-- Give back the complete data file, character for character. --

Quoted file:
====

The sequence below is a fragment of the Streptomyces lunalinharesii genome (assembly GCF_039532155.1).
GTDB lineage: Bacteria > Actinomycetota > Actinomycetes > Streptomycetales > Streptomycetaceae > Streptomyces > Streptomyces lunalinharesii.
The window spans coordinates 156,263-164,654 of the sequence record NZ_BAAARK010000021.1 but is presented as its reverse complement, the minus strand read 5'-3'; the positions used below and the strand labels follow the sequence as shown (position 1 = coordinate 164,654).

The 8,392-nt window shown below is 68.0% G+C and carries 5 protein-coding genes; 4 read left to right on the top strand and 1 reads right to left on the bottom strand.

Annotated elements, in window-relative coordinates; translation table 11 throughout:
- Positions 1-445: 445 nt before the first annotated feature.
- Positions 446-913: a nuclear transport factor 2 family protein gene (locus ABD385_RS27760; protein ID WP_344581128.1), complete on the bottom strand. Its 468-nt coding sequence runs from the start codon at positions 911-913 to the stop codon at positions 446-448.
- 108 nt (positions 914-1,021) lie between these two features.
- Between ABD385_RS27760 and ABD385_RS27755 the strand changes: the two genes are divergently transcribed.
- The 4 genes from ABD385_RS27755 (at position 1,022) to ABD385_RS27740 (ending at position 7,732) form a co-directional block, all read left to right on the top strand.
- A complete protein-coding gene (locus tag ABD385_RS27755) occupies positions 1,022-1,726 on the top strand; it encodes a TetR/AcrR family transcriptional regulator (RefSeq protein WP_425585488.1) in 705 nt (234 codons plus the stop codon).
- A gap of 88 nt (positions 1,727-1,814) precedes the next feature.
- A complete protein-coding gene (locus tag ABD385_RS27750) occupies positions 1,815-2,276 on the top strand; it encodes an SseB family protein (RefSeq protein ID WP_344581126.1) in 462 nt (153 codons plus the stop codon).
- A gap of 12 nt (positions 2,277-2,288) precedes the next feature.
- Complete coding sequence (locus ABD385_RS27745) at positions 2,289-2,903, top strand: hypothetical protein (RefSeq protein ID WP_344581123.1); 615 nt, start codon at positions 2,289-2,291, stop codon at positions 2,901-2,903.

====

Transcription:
The sequence below is a fragment of the Streptomyces lunalinharesii genome (assembly GCF_039532155.1).
GTDB lineage: Bacteria > Actinomycetota > Actinomycetes > Streptomycetales > Streptomycetaceae > Streptomyces > Streptomyces lunalinharesii.
The window spans coordinates 156,263-164,654 of the sequence record NZ_BAAARK010000021.1 but is presented as its reverse complement, the minus strand read 5'-3'; the positions used below and the strand labels follow the sequence as shown (position 1 = coordinate 164,654).

The 8,392-nt window shown below is 68.0% G+C and carries 5 protein-coding genes; 4 read left to right on the top strand and 1 reads right to left on the bottom strand.

Annotated elements, in window-relative coordinates; translation table 11 throughout:
- Positions 1-445: 445 nt before the first annotated feature.
- Positions 446-913: a nuclear transport factor 2 family protein gene (locus ABD385_RS27760; protein ID WP_344581128.1), complete on the bottom strand. Its 468-nt coding sequence runs from the start codon at positions 911-913 to the stop codon at positions 446-448.
- 108 nt (positions 914-1,021) lie between these two features.
- Between ABD385_RS27760 and ABD385_RS27755 the strand changes: the two genes are divergently transcribed.
- The 4 genes from ABD385_RS27755 (at position 1,022) to ABD385_RS27740 (ending at position 7,732) form a co-directional block, all read left to right on the top strand.
- A complete protein-coding gene (locus tag ABD385_RS27755) occupies positions 1,022-1,726 on the top strand; it encodes a TetR/AcrR family transcriptional regulator (RefSeq protein WP_425585488.1) in 705 nt (234 codons plus the stop codon).
- A gap of 88 nt (positions 1,727-1,814) precedes the next feature.
- A complete protein-coding gene (locus tag ABD385_RS27750) occupies positions 1,815-2,276 on the top strand; it encodes an SseB family protein (RefSeq protein ID WP_344581126.1) in 462 nt (153 codons plus the stop codon).
- A gap of 12 nt (positions 2,277-2,288) precedes the next feature.
- Complete coding sequence (locus ABD385_RS27745) at positions 2,289-2,903, top strand: hypothetical protein (RefSeq protein ID WP_344581123.1); 615 nt, start codon at positions 2,289-2,291, stop codon at positions 2,901-2,903.